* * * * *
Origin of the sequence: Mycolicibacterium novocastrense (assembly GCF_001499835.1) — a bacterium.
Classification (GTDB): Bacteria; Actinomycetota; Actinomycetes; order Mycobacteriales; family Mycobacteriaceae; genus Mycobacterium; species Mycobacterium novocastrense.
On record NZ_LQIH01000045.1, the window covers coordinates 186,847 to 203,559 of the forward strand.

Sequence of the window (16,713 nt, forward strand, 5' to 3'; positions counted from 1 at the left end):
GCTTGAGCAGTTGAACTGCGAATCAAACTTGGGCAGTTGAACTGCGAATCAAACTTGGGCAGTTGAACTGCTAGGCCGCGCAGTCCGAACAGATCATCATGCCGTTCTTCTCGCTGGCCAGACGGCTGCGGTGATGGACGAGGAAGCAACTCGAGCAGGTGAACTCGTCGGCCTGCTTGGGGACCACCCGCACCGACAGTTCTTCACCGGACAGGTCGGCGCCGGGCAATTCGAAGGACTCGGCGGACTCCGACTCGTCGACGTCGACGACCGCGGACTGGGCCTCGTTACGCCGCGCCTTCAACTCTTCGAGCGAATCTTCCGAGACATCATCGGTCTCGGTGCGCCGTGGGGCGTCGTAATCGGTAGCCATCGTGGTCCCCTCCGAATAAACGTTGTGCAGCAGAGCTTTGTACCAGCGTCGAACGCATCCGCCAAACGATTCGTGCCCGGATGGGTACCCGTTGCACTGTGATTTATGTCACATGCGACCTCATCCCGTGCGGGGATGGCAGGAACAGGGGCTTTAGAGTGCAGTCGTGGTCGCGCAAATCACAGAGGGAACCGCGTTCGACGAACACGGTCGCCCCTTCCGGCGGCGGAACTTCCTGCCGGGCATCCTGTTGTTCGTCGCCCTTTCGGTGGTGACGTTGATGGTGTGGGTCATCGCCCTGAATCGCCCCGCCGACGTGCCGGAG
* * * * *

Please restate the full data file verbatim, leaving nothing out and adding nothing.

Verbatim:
Origin of the sequence: Mycolicibacterium novocastrense (assembly GCF_001499835.1) — a bacterium.
Classification (GTDB): Bacteria; Actinomycetota; Actinomycetes; order Mycobacteriales; family Mycobacteriaceae; genus Mycobacterium; species Mycobacterium novocastrense.
On record NZ_LQIH01000045.1, the window covers coordinates 186,847 to 203,559 of the forward strand.

Sequence of the window (16,713 nt, forward strand, 5' to 3'; positions counted from 1 at the left end):
GCTTGAGCAGTTGAACTGCGAATCAAACTTGGGCAGTTGAACTGCGAATCAAACTTGGGCAGTTGAACTGCTAGGCCGCGCAGTCCGAACAGATCATCATGCCGTTCTTCTCGCTGGCCAGACGGCTGCGGTGATGGACGAGGAAGCAACTCGAGCAGGTGAACTCGTCGGCCTGCTTGGGGACCACCCGCACCGACAGTTCTTCACCGGACAGGTCGGCGCCGGGCAATTCGAAGGACTCGGCGGACTCCGACTCGTCGACGTCGACGACCGCGGACTGGGCCTCGTTACGCCGCGCCTTCAACTCTTCGAGCGAATCTTCCGAGACATCATCGGTCTCGGTGCGCCGTGGGGCGTCGTAATCGGTAGCCATCGTGGTCCCCTCCGAATAAACGTTGTGCAGCAGAGCTTTGTACCAGCGTCGAACGCATCCGCCAAACGATTCGTGCCCGGATGGGTACCCGTTGCACTGTGATTTATGTCACATGCGACCTCATCCCGTGCGGGGATGGCAGGAACAGGGGCTTTAGAGTGCAGTCGTGGTCGCGCAAATCACAGAGGGAACCGCGTTCGACGAACACGGTCGCCCCTTCCGGCGGCGGAACTTCCTGCCGGGCATCCTGTTGTTCGTCGCCCTTTCGGTGGTGACGTTGATGGTGTGGGTCATCGCCCTGAATCGCCCCGCCGACGTGCCGGAG